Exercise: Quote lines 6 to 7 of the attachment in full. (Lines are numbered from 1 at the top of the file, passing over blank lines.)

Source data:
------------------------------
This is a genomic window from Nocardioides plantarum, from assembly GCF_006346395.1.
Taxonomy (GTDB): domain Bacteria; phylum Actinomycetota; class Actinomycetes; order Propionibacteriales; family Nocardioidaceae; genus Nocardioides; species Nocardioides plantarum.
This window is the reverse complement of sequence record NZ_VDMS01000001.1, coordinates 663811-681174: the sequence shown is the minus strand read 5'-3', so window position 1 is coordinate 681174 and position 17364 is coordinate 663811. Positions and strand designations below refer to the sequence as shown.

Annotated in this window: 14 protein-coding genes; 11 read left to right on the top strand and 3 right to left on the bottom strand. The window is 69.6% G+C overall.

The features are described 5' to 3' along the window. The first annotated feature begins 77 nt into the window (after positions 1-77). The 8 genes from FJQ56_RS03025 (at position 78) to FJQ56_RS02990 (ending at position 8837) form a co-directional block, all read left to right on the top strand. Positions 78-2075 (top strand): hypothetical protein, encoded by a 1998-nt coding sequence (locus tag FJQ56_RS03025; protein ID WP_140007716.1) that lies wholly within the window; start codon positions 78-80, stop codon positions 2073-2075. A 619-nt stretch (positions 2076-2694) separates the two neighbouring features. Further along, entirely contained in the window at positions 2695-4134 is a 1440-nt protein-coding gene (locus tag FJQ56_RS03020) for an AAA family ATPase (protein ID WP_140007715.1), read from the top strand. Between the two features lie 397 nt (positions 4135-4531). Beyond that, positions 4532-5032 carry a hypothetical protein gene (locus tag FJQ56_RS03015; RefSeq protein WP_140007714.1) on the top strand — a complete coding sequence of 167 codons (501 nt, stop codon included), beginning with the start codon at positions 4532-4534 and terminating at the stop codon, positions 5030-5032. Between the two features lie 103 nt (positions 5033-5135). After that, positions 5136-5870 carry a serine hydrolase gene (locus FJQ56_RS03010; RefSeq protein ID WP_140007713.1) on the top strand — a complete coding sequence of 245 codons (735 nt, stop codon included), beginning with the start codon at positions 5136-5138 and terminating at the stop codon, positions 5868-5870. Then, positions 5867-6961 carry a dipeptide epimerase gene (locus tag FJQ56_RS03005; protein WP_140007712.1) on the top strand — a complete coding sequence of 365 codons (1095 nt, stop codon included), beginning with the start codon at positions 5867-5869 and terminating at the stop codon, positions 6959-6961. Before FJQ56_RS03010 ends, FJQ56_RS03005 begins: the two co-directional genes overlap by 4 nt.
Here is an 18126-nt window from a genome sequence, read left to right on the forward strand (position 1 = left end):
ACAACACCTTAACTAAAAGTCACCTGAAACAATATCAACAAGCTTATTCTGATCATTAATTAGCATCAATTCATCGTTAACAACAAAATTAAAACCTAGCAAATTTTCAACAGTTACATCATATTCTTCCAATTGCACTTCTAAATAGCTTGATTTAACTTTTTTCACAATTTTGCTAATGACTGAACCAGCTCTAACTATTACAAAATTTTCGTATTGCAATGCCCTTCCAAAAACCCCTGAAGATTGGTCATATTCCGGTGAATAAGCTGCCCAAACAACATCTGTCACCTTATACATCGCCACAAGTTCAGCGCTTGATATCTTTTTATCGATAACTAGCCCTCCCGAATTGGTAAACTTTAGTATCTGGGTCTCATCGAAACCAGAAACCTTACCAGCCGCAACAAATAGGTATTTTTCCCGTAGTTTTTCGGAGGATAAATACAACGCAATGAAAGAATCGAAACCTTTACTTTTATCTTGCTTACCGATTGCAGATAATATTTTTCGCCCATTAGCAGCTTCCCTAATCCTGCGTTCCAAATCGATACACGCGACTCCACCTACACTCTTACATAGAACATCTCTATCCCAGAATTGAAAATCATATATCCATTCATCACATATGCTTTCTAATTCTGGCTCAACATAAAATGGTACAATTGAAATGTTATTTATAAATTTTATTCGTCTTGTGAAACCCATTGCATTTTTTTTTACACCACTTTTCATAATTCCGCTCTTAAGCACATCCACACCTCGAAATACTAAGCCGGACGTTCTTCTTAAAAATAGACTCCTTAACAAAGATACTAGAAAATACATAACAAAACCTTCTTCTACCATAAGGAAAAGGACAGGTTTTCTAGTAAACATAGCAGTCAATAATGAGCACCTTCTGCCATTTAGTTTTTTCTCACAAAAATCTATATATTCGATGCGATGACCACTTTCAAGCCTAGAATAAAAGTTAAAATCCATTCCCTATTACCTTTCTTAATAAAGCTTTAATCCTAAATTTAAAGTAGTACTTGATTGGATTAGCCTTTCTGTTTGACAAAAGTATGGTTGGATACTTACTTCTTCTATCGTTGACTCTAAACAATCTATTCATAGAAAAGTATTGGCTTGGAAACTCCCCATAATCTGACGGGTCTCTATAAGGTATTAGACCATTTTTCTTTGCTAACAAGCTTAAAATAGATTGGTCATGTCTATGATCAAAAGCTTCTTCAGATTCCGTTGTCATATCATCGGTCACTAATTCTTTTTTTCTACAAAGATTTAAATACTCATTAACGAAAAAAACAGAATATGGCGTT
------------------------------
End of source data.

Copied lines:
Here is an 18126-nt window from a genome sequence, read left to right on the forward strand (position 1 = left end):
ACAACACCTTAACTAAAAGTCACCTGAAACAATATCAACAAGCTTATTCTGATCATTAATTAGCATCAATTCATCGTTAACAACAAAATTAAAACCTAGCAAATTTTCAACAGTTACATCATATTCTTCCAATTGCACTTCTAAATAGCTTGATTTAACTTTTTTCACAATTTTGCTAATGACTGAACCAGCTCTAACTATTACAAAATTTTCGTATTGCAATGCCCTTCCAAAAACCCCTGAAGATTGGTCATATTCCGGTGAATAAGCTGCCCAAACAACATCTGTCACCTTATACATCGCCACAAGTTCAGCGCTTGATATCTTTTTATCGATAACTAGCCCTCCCGAATTGGTAAACTTTAGTATCTGGGTCTCATCGAAACCAGAAACCTTACCAGCCGCAACAAATAGGTATTTTTCCCGTAGTTTTTCGGAGGATAAATACAACGCAATGAAAGAATCGAAACCTTTACTTTTATCTTGCTTACCGATTGCAGATAATATTTTTCGCCCATTAGCAGCTTCCCTAATCCTGCGTTCCAAATCGATACACGCGACTCCACCTACACTCTTACATAGAACATCTCTATCCCAGAATTGAAAATCATATATCCATTCATCACATATGCTTTCTAATTCTGGCTCAACATAAAATGGTACAATTGAAATGTTATTTATAAATTTTATTCGTCTTGTGAAACCCATTGCATTTTTTTTTACACCACTTTTCATAATTCCGCTCTTAAGCACATCCACACCTCGAAATACTAAGCCGGACGTTCTTCTTAAAAATAGACTCCTTAACAAAGATACTAGAAAATACATAACAAAACCTTCTTCTACCATAAGGAAAAGGACAGGTTTTCTAGTAAACATAGCAGTCAATAATGAGCACCTTCTGCCATTTAGTTTTTTCTCACAAAAATCTATATATTCGATGCGATGACCACTTTCAAGCCTAGAATAAAAGTTAAAATCCATTCCCTATTACCTTTCTTAATAAAGCTTTAATCCTAAATTTAAAGTAGTACTTGATTGGATTAGCCTTTCTGTTTGACAAAAGTATGGTTGGATACTTACTTCTTCTATCGTTGACTCTAAACAATCTATTCATAGAAAAGTATTGGCTTGGAAACTCCCCATAATCTGACGGGTCTCTATAAGGTATTAGACCATTTTTCTTTGCTAACAAGCTTAAAATAGATTGGTCATGTCTATGATCAAAAGCTTCTTCAGATTCCGTTGTCATATCATCGGTCACTAATTCTTTTTTTCTACAAAGATTTAAATACTCATTAACGAAAAAAACAGAATATGGCGTT